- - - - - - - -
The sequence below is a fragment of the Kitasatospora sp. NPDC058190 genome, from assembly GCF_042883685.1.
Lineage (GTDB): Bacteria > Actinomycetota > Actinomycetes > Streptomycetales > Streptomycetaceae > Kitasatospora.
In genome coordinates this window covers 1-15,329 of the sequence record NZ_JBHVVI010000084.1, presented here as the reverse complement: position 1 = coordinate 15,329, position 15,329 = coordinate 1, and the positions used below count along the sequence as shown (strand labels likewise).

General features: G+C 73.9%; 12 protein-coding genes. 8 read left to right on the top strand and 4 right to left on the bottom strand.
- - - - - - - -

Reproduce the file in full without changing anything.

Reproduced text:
The sequence below is a fragment of the Kitasatospora sp. NPDC058190 genome, from assembly GCF_042883685.1.
Lineage (GTDB): Bacteria > Actinomycetota > Actinomycetes > Streptomycetales > Streptomycetaceae > Kitasatospora.
In genome coordinates this window covers 1-15,329 of the sequence record NZ_JBHVVI010000084.1, presented here as the reverse complement: position 1 = coordinate 15,329, position 15,329 = coordinate 1, and the positions used below count along the sequence as shown (strand labels likewise).

General features: G+C 73.9%; 12 protein-coding genes. 8 read left to right on the top strand and 4 right to left on the bottom strand.